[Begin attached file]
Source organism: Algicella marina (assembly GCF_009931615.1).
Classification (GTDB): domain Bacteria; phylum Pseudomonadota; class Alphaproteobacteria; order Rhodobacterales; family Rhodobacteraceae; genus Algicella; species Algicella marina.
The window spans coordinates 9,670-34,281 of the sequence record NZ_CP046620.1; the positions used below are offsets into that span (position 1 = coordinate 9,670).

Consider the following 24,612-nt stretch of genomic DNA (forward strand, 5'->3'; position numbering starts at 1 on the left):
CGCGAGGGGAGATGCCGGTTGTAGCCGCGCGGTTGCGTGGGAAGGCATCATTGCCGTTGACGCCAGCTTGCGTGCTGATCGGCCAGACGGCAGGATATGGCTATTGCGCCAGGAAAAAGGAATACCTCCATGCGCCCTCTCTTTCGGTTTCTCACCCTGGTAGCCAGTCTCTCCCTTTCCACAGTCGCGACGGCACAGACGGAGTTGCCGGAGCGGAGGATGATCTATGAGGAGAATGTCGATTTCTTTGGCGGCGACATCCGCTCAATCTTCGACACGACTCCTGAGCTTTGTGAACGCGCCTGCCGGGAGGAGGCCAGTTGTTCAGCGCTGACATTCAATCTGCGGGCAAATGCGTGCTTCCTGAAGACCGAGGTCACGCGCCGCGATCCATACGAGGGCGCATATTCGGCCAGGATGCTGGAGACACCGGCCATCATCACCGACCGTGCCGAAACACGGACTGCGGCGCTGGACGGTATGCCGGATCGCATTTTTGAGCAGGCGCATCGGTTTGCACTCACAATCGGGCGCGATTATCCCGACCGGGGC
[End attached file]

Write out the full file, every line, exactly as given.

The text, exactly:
Source organism: Algicella marina (assembly GCF_009931615.1).
Classification (GTDB): domain Bacteria; phylum Pseudomonadota; class Alphaproteobacteria; order Rhodobacterales; family Rhodobacteraceae; genus Algicella; species Algicella marina.
The window spans coordinates 9,670-34,281 of the sequence record NZ_CP046620.1; the positions used below are offsets into that span (position 1 = coordinate 9,670).

Consider the following 24,612-nt stretch of genomic DNA (forward strand, 5'->3'; position numbering starts at 1 on the left):
CGCGAGGGGAGATGCCGGTTGTAGCCGCGCGGTTGCGTGGGAAGGCATCATTGCCGTTGACGCCAGCTTGCGTGCTGATCGGCCAGACGGCAGGATATGGCTATTGCGCCAGGAAAAAGGAATACCTCCATGCGCCCTCTCTTTCGGTTTCTCACCCTGGTAGCCAGTCTCTCCCTTTCCACAGTCGCGACGGCACAGACGGAGTTGCCGGAGCGGAGGATGATCTATGAGGAGAATGTCGATTTCTTTGGCGGCGACATCCGCTCAATCTTCGACACGACTCCTGAGCTTTGTGAACGCGCCTGCCGGGAGGAGGCCAGTTGTTCAGCGCTGACATTCAATCTGCGGGCAAATGCGTGCTTCCTGAAGACCGAGGTCACGCGCCGCGATCCATACGAGGGCGCATATTCGGCCAGGATGCTGGAGACACCGGCCATCATCACCGACCGTGCCGAAACACGGACTGCGGCGCTGGACGGTATGCCGGATCGCATTTTTGAGCAGGCGCATCGGTTTGCACTCACAATCGGGCGCGATTATCCCGACCGGGGC